Radishes, baking soda... pretty colors?

I need a chemist on this one, it's kinda weird. I just started cleaning some radishes for use in egg salad, and I like to use baking soda when I clean roots so I can get all the dirt out of the crevices. Well, as soon as baking soda hits the radish, it turns bright purple! The only time I've seen purple like that on my fingers is after handling certain traditional face masks of Bedouin women... yeah, long story. They're made of fabric, but some process is applied to make it seem like the cloth is overlaid with gold. But really, my question is... why did my radish go all purple on me? Anyone have any clues? Because a cursory googling got me nowhere, and I'm not exactly well up on chemistry. :-/

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BerryBaby March 5, 2019
Things like this happen and I think 'chemical reaction'. First time it happened to me was with purple Bell Peppers. As soon as they hit the heat, they turned green! Had no idea that would happen so only use them raw in salads. It's a forever cooking, learning, experience.
HalfPint March 4, 2019
Disclaimer: I only have a Bachelor of Science in chemistry and was a R&D chemist for about 8 years.

From what I've read in some of the science and botany literature. The pigmentation of radishes comes from a class of compounds called "Anthocyanins". As you found by washing with baking soda, the colors can be affected by pH changes. Anthocyanins are also found in berries, black beans, etc, even autumn leaves. They are also anti-oxidants which makes them quite healthy to consume.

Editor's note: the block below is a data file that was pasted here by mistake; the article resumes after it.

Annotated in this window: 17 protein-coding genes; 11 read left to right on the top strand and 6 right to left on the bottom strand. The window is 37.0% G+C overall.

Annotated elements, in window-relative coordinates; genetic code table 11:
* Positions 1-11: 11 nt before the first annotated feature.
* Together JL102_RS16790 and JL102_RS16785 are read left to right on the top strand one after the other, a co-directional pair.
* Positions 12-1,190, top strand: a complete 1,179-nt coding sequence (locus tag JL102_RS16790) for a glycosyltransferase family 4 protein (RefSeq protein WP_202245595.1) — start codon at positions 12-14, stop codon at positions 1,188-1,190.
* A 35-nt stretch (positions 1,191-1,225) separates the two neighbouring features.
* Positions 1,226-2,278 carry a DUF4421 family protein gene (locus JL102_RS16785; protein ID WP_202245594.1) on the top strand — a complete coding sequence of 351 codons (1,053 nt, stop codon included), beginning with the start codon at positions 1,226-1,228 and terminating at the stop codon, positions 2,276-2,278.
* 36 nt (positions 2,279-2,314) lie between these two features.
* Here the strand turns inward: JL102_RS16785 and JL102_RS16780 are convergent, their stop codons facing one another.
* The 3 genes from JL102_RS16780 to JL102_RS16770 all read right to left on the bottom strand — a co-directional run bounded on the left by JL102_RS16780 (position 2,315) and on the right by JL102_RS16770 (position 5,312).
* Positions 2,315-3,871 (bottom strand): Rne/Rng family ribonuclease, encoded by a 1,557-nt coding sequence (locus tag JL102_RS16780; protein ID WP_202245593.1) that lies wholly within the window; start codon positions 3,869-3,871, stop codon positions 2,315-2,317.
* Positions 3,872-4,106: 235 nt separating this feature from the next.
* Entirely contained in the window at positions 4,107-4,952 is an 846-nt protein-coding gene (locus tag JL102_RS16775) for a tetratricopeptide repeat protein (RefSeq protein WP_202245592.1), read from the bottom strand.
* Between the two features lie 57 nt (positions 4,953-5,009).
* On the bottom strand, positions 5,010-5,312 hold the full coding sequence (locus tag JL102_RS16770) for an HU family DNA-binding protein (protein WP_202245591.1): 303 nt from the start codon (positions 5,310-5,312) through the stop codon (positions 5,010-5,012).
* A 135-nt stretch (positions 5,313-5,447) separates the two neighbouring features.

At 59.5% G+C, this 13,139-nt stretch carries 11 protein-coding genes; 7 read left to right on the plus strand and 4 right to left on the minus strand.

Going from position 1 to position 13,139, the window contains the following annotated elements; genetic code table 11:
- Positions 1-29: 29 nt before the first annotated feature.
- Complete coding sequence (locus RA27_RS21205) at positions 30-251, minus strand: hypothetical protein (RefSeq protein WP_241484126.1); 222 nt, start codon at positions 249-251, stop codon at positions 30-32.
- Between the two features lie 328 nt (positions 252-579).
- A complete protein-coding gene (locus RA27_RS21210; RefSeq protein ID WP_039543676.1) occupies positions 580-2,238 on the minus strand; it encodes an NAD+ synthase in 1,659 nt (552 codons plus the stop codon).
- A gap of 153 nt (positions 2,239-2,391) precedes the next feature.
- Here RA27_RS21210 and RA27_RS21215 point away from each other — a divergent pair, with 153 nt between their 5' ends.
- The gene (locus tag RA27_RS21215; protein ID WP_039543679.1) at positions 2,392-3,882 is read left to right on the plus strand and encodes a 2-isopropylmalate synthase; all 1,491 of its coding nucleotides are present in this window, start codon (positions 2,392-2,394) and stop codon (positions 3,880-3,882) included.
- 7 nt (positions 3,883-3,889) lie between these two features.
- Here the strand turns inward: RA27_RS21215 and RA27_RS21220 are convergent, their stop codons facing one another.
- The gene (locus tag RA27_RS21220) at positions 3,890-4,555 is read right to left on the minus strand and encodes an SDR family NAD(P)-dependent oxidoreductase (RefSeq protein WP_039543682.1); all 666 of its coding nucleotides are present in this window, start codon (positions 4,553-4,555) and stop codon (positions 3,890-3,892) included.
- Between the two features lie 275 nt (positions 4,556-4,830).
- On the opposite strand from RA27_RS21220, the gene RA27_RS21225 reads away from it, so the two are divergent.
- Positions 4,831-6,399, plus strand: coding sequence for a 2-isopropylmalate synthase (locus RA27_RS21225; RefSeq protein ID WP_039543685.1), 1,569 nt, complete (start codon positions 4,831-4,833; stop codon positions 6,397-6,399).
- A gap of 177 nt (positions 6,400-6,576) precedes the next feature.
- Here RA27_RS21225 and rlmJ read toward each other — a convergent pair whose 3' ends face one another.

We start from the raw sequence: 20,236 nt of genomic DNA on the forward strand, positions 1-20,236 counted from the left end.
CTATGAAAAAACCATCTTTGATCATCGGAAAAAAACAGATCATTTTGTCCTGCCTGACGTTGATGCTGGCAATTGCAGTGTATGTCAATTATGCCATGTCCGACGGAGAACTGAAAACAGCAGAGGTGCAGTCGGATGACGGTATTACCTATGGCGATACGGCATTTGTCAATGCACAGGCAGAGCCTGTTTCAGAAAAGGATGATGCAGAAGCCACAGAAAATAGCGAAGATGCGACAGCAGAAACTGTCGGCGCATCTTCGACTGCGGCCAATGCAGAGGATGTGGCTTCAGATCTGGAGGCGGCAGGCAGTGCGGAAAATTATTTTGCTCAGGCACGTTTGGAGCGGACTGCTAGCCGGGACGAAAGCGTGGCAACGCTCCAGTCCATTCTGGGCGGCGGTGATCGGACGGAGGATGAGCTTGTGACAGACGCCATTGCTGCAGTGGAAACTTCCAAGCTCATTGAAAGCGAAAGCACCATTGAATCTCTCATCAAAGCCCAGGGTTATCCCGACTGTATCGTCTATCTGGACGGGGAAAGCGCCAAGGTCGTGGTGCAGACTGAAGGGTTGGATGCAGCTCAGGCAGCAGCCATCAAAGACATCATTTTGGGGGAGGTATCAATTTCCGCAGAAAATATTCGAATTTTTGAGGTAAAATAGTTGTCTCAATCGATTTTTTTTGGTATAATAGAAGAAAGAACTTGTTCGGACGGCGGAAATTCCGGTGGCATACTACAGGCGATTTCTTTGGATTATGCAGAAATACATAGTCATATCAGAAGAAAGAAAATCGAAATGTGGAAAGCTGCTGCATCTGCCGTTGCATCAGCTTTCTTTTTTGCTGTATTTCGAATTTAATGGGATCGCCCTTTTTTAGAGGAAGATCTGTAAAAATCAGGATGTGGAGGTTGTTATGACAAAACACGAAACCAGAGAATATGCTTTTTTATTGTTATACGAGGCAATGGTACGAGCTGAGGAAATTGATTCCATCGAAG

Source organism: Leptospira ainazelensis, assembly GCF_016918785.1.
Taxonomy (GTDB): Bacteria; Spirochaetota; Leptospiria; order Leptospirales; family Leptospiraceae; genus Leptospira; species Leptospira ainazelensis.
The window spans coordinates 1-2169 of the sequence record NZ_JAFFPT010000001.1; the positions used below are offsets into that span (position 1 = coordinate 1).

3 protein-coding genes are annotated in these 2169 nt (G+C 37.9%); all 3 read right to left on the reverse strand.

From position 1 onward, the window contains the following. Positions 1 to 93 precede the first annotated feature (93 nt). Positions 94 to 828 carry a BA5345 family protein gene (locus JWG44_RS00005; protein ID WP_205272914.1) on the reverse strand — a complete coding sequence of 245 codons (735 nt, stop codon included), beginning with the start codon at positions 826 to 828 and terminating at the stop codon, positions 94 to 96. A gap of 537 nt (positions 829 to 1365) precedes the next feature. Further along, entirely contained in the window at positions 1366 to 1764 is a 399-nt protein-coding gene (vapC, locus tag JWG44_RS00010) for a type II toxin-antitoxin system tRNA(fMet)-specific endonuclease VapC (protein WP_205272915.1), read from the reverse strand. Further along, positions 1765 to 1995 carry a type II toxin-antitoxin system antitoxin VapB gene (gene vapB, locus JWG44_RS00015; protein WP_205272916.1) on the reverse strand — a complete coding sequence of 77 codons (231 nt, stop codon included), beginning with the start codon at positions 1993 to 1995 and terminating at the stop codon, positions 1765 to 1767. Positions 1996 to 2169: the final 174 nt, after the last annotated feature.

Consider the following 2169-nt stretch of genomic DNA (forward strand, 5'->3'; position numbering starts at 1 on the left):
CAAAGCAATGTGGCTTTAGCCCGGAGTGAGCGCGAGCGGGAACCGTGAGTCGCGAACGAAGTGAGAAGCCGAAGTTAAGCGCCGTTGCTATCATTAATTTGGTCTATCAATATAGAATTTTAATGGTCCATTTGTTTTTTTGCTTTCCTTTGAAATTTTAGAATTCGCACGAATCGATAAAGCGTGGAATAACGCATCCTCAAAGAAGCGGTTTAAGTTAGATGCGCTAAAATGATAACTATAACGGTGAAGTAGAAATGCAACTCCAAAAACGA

sweetlime March 4, 2019
I don't know about the radishes, but the face masks you're talking about are dyed with natural live indigo. Its called nil in arabic. The cloth is dyed very heavily and coated with powdered indigo, rather than in a liquid solution like shibori, I think, and that is why the fabric is stiff with it, why it rubs off on fingers and body, and the gold sheen. The kind I know rubs off more bluish than purple radishy, though maybe that is in the eye of the beholder.
Are you in Oman by any chance?
Lori T. March 4, 2019
Somewhat technically/chemically speaking-the pigment which gives red radishes or red/purple veggies are anthocyanins which react to pH changes. When exposed to a base ingredient- like baking soda, they turn purple to blue as the pH goes up. They are most stable in acidic, like vinegar solutions.
C S. March 4, 2019
Baking soda is basic, and many reddish pigments in foods react to that by turning purple. If you take a purple cabbage and put baking soda on it it will turn more bluish purple while if you put vinegar on it (acid) it will turn brighter red. I did not know this was true of radishes but it does not surprise me.
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